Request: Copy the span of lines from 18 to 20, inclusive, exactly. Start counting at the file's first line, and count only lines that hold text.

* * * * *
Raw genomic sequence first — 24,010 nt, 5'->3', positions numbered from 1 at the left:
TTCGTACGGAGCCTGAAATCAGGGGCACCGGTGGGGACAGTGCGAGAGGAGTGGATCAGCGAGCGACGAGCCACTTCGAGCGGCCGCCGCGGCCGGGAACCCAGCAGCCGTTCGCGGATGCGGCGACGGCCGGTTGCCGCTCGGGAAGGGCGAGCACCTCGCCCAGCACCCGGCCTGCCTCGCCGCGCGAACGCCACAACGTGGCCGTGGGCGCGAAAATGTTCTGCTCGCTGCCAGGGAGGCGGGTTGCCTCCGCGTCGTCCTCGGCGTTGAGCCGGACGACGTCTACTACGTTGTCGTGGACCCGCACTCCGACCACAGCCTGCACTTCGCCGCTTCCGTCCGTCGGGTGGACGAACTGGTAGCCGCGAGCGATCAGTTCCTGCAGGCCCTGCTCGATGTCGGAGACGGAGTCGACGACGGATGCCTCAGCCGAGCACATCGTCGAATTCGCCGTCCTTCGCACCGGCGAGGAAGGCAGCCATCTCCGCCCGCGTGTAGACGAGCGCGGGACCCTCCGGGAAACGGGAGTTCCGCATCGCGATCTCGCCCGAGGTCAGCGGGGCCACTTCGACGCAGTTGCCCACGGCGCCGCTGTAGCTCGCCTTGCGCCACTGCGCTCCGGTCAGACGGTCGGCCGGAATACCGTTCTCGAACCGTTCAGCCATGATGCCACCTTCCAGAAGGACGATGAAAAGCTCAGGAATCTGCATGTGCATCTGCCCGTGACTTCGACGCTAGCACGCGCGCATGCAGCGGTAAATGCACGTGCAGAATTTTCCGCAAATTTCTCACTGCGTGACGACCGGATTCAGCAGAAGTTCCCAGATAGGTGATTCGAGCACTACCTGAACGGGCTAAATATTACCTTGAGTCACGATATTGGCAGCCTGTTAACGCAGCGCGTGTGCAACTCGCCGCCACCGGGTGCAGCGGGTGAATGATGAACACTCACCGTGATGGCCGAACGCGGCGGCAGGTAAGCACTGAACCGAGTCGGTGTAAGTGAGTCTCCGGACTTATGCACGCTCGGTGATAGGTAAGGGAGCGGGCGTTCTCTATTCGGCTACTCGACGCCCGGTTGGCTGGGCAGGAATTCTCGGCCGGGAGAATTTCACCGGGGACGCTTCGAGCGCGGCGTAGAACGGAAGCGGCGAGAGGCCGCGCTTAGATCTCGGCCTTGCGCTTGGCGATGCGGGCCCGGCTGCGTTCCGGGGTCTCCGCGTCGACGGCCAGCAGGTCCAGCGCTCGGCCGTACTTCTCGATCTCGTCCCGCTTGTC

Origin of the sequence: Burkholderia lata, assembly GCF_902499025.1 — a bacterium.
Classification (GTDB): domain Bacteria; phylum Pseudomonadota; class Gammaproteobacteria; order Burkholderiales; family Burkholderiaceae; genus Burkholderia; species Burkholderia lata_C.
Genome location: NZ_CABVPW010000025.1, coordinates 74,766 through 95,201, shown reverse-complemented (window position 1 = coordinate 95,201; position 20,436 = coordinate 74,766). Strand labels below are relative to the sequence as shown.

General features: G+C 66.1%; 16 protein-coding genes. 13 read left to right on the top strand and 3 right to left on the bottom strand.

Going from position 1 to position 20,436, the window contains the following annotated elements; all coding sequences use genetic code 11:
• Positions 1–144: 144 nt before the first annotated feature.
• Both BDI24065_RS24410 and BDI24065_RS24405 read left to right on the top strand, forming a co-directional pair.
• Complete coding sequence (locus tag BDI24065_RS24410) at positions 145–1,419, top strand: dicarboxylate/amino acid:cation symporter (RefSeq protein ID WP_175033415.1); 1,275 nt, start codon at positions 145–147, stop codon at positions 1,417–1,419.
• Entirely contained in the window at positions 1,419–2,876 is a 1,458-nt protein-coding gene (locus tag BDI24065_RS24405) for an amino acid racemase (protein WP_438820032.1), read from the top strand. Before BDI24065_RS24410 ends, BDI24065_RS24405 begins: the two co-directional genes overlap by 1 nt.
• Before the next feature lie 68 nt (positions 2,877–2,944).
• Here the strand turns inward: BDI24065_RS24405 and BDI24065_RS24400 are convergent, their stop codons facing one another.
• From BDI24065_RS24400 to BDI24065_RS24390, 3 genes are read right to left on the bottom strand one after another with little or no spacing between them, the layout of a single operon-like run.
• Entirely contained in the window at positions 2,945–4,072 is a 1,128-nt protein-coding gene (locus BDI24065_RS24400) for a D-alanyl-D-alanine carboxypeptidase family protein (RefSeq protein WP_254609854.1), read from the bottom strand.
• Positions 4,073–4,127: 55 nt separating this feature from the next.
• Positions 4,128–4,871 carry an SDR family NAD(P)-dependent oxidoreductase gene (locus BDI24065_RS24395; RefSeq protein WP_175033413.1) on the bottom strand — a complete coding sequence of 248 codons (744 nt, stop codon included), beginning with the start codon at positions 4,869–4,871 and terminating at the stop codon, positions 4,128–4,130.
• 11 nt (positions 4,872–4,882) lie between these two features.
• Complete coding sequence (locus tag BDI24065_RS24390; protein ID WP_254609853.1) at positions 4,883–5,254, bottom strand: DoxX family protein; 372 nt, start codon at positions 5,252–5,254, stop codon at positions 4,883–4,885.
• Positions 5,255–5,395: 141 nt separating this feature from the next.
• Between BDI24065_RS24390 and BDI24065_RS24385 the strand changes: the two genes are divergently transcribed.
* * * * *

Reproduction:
• 11 nt (positions 4,872–4,882) lie between these two features.
• Complete coding sequence (locus tag BDI24065_RS24390; protein ID WP_254609853.1) at positions 4,883–5,254, bottom strand: DoxX family protein; 372 nt, start codon at positions 5,252–5,254, stop codon at positions 4,883–4,885.
• Positions 5,255–5,395: 141 nt separating this feature from the next.